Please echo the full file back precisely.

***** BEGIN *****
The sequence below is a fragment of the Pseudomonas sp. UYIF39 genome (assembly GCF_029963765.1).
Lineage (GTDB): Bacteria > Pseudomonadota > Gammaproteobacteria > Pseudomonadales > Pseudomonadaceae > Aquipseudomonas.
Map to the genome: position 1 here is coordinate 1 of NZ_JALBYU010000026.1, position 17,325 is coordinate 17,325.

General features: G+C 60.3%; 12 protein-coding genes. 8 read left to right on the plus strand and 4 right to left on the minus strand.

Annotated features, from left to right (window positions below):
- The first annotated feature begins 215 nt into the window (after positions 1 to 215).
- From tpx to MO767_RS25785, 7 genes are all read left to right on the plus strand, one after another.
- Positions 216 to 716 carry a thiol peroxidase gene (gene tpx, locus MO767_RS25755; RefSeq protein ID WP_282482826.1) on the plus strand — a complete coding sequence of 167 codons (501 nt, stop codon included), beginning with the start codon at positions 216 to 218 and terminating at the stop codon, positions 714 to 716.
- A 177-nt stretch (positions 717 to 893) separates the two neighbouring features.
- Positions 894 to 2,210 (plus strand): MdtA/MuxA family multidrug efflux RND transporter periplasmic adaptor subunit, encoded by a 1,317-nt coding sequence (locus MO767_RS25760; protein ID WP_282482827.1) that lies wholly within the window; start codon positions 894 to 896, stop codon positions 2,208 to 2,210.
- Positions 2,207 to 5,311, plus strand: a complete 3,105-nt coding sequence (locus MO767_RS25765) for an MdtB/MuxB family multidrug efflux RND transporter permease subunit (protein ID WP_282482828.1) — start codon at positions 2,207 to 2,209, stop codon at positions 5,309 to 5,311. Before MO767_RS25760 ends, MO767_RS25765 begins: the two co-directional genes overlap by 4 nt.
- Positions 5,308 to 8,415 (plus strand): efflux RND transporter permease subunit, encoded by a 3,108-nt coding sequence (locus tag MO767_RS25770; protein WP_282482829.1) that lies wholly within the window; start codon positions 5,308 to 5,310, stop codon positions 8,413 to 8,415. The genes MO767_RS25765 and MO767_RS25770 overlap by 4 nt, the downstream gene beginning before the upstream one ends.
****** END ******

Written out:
The sequence below is a fragment of the Pseudomonas sp. UYIF39 genome (assembly GCF_029963765.1).
Lineage (GTDB): Bacteria > Pseudomonadota > Gammaproteobacteria > Pseudomonadales > Pseudomonadaceae > Aquipseudomonas.
Map to the genome: position 1 here is coordinate 1 of NZ_JALBYU010000026.1, position 17,325 is coordinate 17,325.

General features: G+C 60.3%; 12 protein-coding genes. 8 read left to right on the plus strand and 4 right to left on the minus strand.

Annotated features, from left to right (window positions below):
- The first annotated feature begins 215 nt into the window (after positions 1 to 215).
- From tpx to MO767_RS25785, 7 genes are all read left to right on the plus strand, one after another.
- Positions 216 to 716 carry a thiol peroxidase gene (gene tpx, locus MO767_RS25755; RefSeq protein ID WP_282482826.1) on the plus strand — a complete coding sequence of 167 codons (501 nt, stop codon included), beginning with the start codon at positions 216 to 218 and terminating at the stop codon, positions 714 to 716.
- A 177-nt stretch (positions 717 to 893) separates the two neighbouring features.
- Positions 894 to 2,210 (plus strand): MdtA/MuxA family multidrug efflux RND transporter periplasmic adaptor subunit, encoded by a 1,317-nt coding sequence (locus MO767_RS25760; protein ID WP_282482827.1) that lies wholly within the window; start codon positions 894 to 896, stop codon positions 2,208 to 2,210.
- Positions 2,207 to 5,311, plus strand: a complete 3,105-nt coding sequence (locus MO767_RS25765) for an MdtB/MuxB family multidrug efflux RND transporter permease subunit (protein ID WP_282482828.1) — start codon at positions 2,207 to 2,209, stop codon at positions 5,309 to 5,311. Before MO767_RS25760 ends, MO767_RS25765 begins: the two co-directional genes overlap by 4 nt.
- Positions 5,308 to 8,415 (plus strand): efflux RND transporter permease subunit, encoded by a 3,108-nt coding sequence (locus tag MO767_RS25770; protein WP_282482829.1) that lies wholly within the window; start codon positions 5,308 to 5,310, stop codon positions 8,413 to 8,415. The genes MO767_RS25765 and MO767_RS25770 overlap by 4 nt, the downstream gene beginning before the upstream one ends.